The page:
We’ve all heard the cliché “Write what you know.” Perhaps it’s a useful instruction to beginning writers so they don’t get distracted while learning the basics of craft. Beyond that, it seems silly.
My journalism training gave me the confidence to write about almost anything, as long as I was willing to do research. I wrote about a reclusive artist in upstate New York, wildlife in Connecticut, artificial intelligence, client/server databases, and data security schema. I later learned—what a revelation!—that fiction writers can do research too.
Since my first (unpublished) novel, my fiction has moved further and further away from autobiography. Lately, in my short fiction, I’ve felt particularly drawn to topics and characters I most decidedly don’t know—a homeless former musician in L.A., a retired schoolteacher, an ultramarathoner, ‘Seventies swingers.*
As I work on my latest story, which puts a magical realist twist on a tale of inner-city violence, I keep thinking, “I have no direct experience of poverty or racism. What right do I have to write about it?”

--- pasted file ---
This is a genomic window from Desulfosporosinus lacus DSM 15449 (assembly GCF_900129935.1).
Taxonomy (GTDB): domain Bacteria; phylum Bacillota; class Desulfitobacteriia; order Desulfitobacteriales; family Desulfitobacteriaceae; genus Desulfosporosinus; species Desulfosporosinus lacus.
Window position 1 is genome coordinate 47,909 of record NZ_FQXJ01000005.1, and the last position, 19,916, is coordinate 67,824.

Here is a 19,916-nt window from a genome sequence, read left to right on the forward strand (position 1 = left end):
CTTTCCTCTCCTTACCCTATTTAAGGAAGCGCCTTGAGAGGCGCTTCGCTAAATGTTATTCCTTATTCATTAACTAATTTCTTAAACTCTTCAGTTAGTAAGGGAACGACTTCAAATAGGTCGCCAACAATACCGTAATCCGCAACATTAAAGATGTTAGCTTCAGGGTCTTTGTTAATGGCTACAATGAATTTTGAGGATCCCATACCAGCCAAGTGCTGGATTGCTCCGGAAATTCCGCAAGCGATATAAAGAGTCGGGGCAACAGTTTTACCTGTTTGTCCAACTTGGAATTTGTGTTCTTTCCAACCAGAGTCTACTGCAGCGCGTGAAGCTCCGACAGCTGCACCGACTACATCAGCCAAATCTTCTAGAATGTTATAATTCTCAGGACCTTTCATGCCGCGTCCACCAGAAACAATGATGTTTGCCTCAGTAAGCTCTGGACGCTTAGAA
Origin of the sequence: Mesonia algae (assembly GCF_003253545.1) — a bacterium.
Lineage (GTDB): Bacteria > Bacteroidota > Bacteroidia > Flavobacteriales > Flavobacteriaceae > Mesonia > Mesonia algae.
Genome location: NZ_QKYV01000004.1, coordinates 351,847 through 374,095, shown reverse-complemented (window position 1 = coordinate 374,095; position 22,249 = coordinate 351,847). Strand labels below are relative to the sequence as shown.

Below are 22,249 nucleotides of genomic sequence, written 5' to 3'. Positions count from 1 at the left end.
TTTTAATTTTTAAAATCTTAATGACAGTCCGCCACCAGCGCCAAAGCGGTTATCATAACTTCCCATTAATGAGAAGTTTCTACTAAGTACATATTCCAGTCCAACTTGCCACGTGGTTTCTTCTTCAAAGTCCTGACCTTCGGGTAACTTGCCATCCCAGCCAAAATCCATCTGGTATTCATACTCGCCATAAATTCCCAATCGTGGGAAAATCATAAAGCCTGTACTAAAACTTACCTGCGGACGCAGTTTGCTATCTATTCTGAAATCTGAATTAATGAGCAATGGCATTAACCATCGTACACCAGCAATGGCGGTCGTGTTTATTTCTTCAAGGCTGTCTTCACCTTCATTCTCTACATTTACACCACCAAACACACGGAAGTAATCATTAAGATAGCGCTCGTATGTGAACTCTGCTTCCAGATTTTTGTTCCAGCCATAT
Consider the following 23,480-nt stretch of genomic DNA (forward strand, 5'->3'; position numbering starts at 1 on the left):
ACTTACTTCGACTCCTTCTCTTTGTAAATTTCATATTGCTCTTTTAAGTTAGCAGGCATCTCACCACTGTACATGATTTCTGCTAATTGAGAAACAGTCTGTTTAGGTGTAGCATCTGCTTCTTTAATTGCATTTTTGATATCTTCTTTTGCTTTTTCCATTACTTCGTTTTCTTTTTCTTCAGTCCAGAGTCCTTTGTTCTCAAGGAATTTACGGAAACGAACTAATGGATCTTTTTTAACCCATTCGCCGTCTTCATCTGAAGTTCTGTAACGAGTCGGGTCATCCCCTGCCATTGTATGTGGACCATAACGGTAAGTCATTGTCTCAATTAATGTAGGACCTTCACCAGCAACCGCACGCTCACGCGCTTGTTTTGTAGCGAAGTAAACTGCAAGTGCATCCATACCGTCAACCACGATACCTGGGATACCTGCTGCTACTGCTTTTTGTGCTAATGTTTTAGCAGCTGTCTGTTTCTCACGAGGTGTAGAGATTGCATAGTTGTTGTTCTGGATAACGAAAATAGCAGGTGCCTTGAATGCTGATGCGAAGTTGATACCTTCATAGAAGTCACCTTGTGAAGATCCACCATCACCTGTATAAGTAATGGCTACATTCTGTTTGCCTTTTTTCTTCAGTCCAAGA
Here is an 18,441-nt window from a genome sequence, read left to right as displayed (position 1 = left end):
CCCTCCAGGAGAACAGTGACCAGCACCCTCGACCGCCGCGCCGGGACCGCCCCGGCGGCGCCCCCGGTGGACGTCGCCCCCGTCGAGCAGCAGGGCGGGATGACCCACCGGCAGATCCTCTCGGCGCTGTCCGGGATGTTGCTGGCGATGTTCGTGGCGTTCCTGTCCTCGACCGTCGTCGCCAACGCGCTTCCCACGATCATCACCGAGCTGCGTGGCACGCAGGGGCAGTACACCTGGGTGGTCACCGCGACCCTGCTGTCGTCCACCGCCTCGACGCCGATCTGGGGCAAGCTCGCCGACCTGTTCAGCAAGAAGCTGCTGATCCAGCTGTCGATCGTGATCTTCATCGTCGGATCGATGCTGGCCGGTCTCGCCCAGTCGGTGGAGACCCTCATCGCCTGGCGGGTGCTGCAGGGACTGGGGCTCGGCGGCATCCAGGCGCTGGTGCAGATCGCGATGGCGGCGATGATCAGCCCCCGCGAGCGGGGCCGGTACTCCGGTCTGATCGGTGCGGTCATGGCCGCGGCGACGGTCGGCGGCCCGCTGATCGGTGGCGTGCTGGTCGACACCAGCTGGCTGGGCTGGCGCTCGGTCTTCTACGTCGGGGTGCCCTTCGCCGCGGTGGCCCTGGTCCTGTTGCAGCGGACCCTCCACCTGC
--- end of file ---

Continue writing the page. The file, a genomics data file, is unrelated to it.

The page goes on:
Maybe I have no right. Maybe, like my character, a middle-class white woman who becomes obsessed with helping a young black teenager, I’ll be harshly judged for taking my bleeding-heart viewpoints into a story setting where they have no business going.
But I’m writing the story anyway. I’m writing it because it is about something I know: the emotional truths experienced by my characters. Fear, disappointment, all-consuming love, regret, alienation—these are truer than anything we can learn through research, and they’re what matter in storytelling.
I believe that, as fiction writers, we have not only a right but an obligation to tell stories about these emotional truths, using the enormous, mixed-up, unfathomable world as a canvas.
What rights and obligations do you think fiction writers have?
* My recent (NOT YET PUBLISHED) short stories include:
- “Everyone is Gone” – A retired schoolteacher finds love in the dollar store
- “Forget Me, Forget Me Not” – An ultramarathoner contemplates what she is running away from—and toward
- “Bad Luck with Cats” – An old woman’s life flashes before her, filled with cats
- “The Echo” – Homeless but hopeful in L.A.
- “Back After a Break to Discuss the Decline of Civilization” – ‘Seventies swingers grow up
- “Tiny Shoes Dancing” – A ballet performance crystallizes a mother/daughter struggle